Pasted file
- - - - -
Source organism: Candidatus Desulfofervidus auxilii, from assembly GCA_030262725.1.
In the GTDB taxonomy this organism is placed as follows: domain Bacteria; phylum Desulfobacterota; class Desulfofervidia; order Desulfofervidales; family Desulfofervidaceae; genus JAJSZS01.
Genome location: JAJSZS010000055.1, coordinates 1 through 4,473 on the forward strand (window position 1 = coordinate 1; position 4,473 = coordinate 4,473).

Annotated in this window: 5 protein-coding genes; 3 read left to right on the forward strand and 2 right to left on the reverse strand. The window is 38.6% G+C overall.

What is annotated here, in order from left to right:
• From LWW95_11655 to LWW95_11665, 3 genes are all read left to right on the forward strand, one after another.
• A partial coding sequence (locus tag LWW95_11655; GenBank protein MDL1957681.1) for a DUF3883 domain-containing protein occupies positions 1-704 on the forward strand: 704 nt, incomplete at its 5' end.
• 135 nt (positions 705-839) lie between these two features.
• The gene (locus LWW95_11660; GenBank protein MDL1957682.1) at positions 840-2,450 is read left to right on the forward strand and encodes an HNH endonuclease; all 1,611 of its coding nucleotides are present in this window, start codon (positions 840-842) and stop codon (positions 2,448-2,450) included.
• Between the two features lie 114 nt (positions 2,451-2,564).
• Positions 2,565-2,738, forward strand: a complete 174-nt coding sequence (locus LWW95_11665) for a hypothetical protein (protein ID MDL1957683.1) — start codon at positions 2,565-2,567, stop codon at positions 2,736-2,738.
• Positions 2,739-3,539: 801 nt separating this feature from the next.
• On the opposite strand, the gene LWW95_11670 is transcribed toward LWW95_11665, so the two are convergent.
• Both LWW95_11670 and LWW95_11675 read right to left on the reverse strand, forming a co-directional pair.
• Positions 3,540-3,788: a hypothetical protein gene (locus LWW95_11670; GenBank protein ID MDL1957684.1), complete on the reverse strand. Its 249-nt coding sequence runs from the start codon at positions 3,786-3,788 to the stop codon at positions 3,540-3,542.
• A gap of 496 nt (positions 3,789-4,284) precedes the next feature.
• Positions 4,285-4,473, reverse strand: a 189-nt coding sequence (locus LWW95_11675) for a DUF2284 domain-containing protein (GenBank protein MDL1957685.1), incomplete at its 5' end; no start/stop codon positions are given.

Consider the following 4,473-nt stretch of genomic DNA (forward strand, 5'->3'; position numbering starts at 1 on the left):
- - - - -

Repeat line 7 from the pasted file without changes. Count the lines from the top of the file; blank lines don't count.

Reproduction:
• A partial coding sequence (locus tag LWW95_11655; GenBank protein MDL1957681.1) for a DUF3883 domain-containing protein occupies positions 1-704 on the forward strand: 704 nt, incomplete at its 5' end.